Ann Curry’s ouster as co-host of "Today" was planned under the code name "Operation Bambi" by former executive producer Jim Bell, reports Brian Stelter in an in-depth report in The New York Times Magazine.
Bell landed on the term after another morning TV veteran suggested to him that getting rid of Curry would be like "killing Bambi," the story notes.
Despite opposition from NBC News President Steve Capus, who believed that removing Curry would end the show’s streak of ratings dominance, Bell took his plan to NBCUniversal Chief Executive Steve Burke, who ultimately agreed. Bell denies he used the term "Operation Bambi," the piece notes.
The article, which provides a detailed narrative of the behind-the-scenes maneuvering and personality clashes to get Curry into the co-host seat and then to oust her, includes some juicy tidbits about "Today," such as how Curry was treated before her departure.
Curry felt that her last months were "a form of professional torture," Stelter writes. Bell "commissioned a blooper reel of Curry’s worst on-air mistakes. Another time, according to a producer, Bell called staff members into his office to show a gaffe she made during a cross-talk with a local station. (Bell denies both incidents.)," the story says.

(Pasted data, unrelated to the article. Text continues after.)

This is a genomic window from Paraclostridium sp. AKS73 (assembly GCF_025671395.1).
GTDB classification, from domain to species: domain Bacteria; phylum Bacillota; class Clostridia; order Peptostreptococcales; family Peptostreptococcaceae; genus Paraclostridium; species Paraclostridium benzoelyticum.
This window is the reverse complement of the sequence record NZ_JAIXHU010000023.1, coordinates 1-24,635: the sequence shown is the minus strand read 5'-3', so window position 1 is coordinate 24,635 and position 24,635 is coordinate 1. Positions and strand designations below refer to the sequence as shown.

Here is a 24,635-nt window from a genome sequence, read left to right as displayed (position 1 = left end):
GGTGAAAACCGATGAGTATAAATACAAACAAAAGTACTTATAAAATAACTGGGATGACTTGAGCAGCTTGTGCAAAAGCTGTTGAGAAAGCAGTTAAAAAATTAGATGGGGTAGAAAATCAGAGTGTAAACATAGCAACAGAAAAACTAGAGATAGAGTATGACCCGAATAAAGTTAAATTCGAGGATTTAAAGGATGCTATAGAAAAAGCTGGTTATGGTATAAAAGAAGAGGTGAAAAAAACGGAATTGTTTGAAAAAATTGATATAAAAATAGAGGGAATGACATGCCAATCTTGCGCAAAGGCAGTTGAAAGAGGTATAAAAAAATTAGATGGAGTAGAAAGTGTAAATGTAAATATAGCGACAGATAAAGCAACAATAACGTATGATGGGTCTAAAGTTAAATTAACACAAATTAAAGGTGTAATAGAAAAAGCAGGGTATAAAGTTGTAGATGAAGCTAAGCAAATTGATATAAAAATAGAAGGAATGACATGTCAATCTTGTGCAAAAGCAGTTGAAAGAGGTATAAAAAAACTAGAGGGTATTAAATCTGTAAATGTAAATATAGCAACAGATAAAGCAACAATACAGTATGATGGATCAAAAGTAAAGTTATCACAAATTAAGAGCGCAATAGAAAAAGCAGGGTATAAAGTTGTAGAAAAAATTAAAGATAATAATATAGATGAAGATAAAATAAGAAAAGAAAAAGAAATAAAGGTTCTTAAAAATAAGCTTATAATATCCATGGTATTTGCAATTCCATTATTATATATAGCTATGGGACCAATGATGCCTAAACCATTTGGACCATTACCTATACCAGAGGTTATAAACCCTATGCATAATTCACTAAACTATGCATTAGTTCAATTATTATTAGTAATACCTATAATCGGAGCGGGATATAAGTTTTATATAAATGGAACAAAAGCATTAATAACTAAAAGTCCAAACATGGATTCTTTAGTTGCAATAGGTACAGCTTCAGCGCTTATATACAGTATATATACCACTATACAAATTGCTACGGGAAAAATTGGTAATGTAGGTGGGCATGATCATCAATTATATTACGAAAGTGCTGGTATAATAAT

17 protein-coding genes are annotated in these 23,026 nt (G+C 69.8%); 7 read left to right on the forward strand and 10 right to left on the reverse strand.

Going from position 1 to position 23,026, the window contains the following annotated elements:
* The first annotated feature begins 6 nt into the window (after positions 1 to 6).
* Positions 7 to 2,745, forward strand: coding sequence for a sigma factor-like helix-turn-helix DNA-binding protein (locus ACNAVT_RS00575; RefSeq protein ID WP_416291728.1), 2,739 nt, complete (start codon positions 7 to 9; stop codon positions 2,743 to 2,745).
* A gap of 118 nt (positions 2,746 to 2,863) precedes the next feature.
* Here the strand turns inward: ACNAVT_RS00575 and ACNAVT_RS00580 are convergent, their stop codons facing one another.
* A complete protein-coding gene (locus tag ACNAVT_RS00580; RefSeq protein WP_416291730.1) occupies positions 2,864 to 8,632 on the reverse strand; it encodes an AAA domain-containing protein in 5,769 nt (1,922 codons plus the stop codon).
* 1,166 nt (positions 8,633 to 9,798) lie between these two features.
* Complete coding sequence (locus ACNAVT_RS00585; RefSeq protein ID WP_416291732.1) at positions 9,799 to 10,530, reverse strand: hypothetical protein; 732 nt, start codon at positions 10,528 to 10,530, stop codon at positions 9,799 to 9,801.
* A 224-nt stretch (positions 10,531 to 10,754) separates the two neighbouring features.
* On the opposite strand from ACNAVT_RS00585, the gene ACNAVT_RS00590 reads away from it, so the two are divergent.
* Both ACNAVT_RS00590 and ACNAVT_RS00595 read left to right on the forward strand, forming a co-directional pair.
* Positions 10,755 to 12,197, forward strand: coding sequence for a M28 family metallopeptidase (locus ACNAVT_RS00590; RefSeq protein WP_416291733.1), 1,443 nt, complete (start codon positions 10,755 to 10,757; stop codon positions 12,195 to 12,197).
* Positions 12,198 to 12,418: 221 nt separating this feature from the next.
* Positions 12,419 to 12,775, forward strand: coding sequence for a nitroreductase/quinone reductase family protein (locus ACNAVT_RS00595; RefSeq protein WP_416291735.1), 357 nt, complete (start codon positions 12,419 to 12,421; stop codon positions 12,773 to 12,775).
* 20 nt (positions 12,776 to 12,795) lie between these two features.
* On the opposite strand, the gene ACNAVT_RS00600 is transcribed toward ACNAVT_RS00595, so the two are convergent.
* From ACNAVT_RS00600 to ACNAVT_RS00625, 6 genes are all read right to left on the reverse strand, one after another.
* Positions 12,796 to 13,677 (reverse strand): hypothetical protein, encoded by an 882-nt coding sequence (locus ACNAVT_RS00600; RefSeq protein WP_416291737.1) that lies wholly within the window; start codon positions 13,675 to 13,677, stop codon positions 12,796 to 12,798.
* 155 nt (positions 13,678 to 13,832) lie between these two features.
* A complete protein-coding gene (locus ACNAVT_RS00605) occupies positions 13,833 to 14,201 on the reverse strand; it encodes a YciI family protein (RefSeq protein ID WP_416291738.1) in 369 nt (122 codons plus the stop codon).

The piece continues: "Then several boxes of Curry’s belongings ended up in a coat closet, as if she had already been booted off the premises. One staff person recalled that ‘a lot of time in the control room was spent making fun of Ann’s outfit choices or just generally messing with her.’
"On one memorable spring morning, Curry wore a bright yellow dress that spawned snarky comparisons to Big Bird. The staff person said that others in the control room … photoshopped a picture of Big Bird next to Curry and asked co-workers to vote on ‘Who wore it best?’"
It also seems certain that co-host Matt Lauer’s current contract, which ends in 2014, will be his last, Stelter writes. NBCUniversal News Group Chairman Patricia Fili-Krushel met CNN’s Anderson Cooper for coffee and discussed a role with him, perhaps in 2014 or having Cooper overlap with Lauer for a year, the story says.
It’s unlikely that Lauer would leave before his contract is up, unless he wanted to, Stelter writes. "Few at NBC have the stomach for a repeat of last year," he notes.